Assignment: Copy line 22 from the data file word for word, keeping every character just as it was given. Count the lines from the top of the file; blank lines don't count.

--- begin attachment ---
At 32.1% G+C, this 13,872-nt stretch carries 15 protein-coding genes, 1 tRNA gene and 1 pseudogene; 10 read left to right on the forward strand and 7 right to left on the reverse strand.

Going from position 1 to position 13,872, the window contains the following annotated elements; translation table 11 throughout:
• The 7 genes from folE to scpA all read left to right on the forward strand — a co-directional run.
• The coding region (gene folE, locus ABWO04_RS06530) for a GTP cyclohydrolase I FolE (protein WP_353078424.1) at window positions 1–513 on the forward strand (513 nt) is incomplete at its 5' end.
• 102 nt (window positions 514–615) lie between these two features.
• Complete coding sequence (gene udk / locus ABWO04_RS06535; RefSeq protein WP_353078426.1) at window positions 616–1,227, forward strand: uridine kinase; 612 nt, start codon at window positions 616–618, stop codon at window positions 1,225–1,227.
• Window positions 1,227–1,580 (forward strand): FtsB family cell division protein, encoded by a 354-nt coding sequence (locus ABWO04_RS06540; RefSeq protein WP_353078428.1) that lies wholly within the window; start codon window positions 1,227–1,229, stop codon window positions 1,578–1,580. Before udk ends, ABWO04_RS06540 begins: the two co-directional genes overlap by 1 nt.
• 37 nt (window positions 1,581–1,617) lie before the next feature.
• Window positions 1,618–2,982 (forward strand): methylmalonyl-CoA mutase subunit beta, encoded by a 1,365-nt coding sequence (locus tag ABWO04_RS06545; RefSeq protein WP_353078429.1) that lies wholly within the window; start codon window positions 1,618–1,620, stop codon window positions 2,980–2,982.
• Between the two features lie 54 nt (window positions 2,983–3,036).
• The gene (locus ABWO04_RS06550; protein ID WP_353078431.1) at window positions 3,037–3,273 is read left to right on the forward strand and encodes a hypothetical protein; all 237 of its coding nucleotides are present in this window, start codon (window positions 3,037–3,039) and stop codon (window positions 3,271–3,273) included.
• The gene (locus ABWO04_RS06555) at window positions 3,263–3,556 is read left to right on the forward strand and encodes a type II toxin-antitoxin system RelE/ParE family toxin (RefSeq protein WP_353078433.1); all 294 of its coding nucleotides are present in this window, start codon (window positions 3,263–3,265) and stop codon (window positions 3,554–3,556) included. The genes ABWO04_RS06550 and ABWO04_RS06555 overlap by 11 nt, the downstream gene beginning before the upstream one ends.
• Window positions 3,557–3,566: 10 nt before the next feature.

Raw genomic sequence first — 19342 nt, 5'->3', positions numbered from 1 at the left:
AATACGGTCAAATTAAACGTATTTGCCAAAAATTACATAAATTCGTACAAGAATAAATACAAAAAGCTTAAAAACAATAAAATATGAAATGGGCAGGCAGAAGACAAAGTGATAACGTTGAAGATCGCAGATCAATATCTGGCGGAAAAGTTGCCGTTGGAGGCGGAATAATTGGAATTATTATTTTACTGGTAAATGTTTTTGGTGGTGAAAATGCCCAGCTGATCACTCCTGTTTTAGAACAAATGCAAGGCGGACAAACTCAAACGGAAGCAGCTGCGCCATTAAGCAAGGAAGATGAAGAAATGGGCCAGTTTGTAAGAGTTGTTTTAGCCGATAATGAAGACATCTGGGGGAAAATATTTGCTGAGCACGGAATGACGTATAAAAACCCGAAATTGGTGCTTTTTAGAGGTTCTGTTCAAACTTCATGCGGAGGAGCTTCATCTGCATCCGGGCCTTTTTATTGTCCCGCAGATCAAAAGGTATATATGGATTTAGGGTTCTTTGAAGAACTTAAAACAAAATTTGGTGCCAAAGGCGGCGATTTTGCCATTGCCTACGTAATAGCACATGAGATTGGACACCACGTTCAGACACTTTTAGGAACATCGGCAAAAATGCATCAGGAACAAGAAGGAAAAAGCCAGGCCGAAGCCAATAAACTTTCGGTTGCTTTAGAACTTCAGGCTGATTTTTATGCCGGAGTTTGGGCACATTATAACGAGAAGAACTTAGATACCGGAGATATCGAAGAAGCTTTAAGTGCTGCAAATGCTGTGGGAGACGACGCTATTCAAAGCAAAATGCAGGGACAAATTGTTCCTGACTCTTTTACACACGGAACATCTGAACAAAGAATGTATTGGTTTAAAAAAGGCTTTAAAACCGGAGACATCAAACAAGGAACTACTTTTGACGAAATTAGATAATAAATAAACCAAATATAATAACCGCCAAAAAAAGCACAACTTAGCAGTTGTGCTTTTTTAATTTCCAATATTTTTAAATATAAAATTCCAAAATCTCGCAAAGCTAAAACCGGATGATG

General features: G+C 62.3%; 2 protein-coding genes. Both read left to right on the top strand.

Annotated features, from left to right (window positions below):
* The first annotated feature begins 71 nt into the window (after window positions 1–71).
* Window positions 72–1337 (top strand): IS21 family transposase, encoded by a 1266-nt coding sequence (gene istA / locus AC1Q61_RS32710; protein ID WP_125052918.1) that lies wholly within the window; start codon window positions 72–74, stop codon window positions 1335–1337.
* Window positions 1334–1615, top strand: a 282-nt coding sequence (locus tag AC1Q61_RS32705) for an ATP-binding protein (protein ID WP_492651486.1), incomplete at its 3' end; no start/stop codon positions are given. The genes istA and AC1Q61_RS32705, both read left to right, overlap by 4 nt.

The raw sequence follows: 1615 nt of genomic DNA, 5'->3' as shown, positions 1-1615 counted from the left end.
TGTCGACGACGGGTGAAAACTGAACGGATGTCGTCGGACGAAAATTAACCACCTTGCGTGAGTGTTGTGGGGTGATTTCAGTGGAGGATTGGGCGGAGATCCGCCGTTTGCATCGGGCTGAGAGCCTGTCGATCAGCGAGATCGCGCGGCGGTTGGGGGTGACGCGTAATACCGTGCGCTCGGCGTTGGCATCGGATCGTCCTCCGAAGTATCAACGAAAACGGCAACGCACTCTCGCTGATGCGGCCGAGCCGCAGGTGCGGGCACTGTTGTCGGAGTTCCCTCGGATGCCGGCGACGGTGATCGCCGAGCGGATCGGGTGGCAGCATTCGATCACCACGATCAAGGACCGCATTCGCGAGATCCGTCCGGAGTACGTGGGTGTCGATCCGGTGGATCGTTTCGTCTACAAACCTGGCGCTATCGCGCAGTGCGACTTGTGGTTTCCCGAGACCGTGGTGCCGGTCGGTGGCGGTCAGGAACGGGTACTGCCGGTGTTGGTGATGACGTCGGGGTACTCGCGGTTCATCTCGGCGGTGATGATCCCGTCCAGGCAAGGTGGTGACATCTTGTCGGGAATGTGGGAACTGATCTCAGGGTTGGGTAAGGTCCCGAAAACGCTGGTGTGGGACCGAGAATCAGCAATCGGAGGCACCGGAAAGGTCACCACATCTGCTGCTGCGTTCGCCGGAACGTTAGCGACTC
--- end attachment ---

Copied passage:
TGTCGACGACGGGTGAAAACTGAACGGATGTCGTCGGACGAAAATTAACCACCTTGCGTGAGTGTTGTGGGGTGATTTCAGTGGAGGATTGGGCGGAGATCCGCCGTTTGCATCGGGCTGAGAGCCTGTCGATCAGCGAGATCGCGCGGCGGTTGGGGGTGACGCGTAATACCGTGCGCTCGGCGTTGGCATCGGATCGTCCTCCGAAGTATCAACGAAAACGGCAACGCACTCTCGCTGATGCGGCCGAGCCGCAGGTGCGGGCACTGTTGTCGGAGTTCCCTCGGATGCCGGCGACGGTGATCGCCGAGCGGATCGGGTGGCAGCATTCGATCACCACGATCAAGGACCGCATTCGCGAGATCCGTCCGGAGTACGTGGGTGTCGATCCGGTGGATCGTTTCGTCTACAAACCTGGCGCTATCGCGCAGTGCGACTTGTGGTTTCCCGAGACCGTGGTGCCGGTCGGTGGCGGTCAGGAACGGGTACTGCCGGTGTTGGTGATGACGTCGGGGTACTCGCGGTTCATCTCGGCGGTGATGATCCCGTCCAGGCAAGGTGGTGACATCTTGTCGGGAATGTGGGAACTGATCTCAGGGTTGGGTAAGGTCCCGAAAACGCTGGTGTGGGACCGAGAATCAGCAATCGGAGGCACCGGAAAGGTCACCACATCTGCTGCTGCGTTCGCCGGAACGTTAGCGACTC